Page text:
Digital Minefield

Why The Machines Are Winning

Internet Lie #9

The Internet Gives People What They Want

The Internet grows in size and influence simply by giving people what they want—even when they don’t know what they want. (The latter is Google’s stated aim and expertise.) And even when people do know what they want, the Internet gives them something else to distract them. Instead of actually focusing on exact targets, most surfers spent their time pinballing. No longer wanting what they originally wanted, they now want this—whatever this of the moment is. This moment and the next and the next. And, in the end, people actually think they got what they wanted.

This may look like a simple variation of the corollary to Internet Lie #5: What you find on the Internet is what you want. But it’s more. It’s about the historical context of distraction.

As the Romans knew, giving the people what they want requires little more than bread and circuses. The bread, in the case of the Internet, is a given because access is almost exclusively in the hands of the world’s haves—those with literal and figurative bread. The have-nots can add the Internet to the list of things they have not. And while they may be a little short on the bread end, they’ve got plenty of other circuses.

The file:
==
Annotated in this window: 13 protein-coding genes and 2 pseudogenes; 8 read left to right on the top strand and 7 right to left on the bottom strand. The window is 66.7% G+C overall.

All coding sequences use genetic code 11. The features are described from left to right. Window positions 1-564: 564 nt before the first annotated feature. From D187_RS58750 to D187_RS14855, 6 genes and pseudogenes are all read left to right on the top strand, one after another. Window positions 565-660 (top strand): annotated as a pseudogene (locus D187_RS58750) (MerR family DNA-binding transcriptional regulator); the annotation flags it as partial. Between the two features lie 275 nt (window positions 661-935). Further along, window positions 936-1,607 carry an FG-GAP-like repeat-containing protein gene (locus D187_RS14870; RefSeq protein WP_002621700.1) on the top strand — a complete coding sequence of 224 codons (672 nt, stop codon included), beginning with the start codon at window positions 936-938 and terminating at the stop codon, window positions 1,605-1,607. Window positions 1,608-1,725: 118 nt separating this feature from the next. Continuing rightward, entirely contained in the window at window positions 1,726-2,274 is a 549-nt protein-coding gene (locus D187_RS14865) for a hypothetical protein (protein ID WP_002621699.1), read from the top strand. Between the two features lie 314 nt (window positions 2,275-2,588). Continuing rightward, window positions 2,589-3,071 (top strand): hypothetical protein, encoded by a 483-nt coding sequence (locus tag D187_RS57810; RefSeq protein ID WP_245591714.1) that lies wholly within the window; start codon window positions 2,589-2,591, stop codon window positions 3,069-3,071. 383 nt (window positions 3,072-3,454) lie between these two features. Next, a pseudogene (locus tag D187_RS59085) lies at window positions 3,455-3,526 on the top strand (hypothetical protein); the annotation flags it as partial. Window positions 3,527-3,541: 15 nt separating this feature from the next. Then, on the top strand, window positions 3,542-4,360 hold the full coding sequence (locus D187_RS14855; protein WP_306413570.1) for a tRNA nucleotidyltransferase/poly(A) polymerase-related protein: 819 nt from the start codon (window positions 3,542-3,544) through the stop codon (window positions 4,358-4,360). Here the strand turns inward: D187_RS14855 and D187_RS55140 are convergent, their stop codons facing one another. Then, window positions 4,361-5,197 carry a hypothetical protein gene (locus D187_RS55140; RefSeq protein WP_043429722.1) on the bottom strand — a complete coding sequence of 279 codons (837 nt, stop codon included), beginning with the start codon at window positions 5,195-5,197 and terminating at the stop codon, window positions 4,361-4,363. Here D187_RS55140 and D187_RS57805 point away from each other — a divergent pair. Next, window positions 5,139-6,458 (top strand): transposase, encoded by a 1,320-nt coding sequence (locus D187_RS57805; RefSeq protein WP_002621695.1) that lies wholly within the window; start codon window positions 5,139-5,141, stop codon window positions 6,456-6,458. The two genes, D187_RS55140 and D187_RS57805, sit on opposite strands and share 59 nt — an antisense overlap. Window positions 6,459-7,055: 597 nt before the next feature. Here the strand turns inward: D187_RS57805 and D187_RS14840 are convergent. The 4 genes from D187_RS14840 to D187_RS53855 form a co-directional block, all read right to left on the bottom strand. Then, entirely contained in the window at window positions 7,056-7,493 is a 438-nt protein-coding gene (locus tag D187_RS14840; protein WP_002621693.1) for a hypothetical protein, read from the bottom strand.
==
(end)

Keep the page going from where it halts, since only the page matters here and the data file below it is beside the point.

It all comes down to circuses. And questions like, Is the Internet one big circus, or do sites like Facebook and Twitter count as individual circuses? Bread and Circuses is another, older name (Latin: panem et circenses) for superficial amusements. Bread and circuses satisfy people’s shallow desires. Bread and circuses are the easy way to distract a populace from things they should care about, things like the economy, the environment, and the future. Bread and circuses are what we’re getting from the Internet. Is that what you want?


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